I have never been to Cyprus. I'm certain that it is a lovely land, and that the Cypriots are lovely people. There it sits, a sun-bathed jewel in the blue Mediterranean, just offshore from the fabled lands that Herodotus wrote of long ago: Phoenicia, Cilicia, Pamphylia, Lycia.
However, I confess that I cannot muster any concern for the liquidity of Cyprus. For as long as I can remember (five-odd decades), I've been hearing that the world is on the verge of economic calamity. But, as far as I can tell, economic history boils down to this: "It's all fun and games until someone loses an eye."
I know next to nothing about how to live. I cannot claim to have gained any wisdom during my time on Earth. But I have a sense that life is not as complicated as we make it out to be.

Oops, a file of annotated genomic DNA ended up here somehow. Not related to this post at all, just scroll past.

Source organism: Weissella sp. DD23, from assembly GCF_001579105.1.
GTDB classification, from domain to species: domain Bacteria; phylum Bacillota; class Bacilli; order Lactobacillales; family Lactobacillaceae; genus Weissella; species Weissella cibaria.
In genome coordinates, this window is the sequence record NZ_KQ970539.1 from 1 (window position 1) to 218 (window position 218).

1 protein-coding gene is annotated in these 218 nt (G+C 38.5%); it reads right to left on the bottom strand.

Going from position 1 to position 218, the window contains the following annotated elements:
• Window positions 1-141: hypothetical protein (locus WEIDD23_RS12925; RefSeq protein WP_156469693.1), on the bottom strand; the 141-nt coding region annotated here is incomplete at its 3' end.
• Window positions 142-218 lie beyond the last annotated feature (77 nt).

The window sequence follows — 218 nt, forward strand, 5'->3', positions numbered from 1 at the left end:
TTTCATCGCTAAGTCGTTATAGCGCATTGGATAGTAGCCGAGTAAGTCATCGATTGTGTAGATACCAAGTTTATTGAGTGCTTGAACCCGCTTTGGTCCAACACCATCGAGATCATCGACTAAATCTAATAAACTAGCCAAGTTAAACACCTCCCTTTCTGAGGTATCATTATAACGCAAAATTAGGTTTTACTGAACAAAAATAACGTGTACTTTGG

Roland Vivian Pitchforth, "Cottage, Bainbridge" (1928)
That shining moon -- watched by that one faint star:
Sure now am I, beyond the fear of change,
The lovely in life is the familiar,
And only the lovelier for continuing strange.
Walter de la Mare, Memory and Other Poems (1938).
Roland Vivian Pitchforth, "Hebden, Yorkshire"
Of course, our appreciation of the lovely familiars in life may be enhanced if we bear certain things in mind.
'Waiting to . . .'
'We are . . .
Was that the night-owl's cry?'
'I heard not. But see! the evening star;
And listen! -- the ocean's solacing sigh.'
'You mean the surf at the harbour bar?'
'What did you say?'
'"Waiting? " --
Waiting what for?'
Walter de la Mare, Ibid.
The reference to the sound of "the surf at the harbour bar" in line 7 brings to mind two other poems that have death as their subject: Tennyson's "Crossing the Bar" ("may there be no moaning of the bar") and Charles Kingsley's "The Three Fishers" ("though the harbour bar be moaning").
Roland Vivian Pitchforth, "Bainbridge" (1928)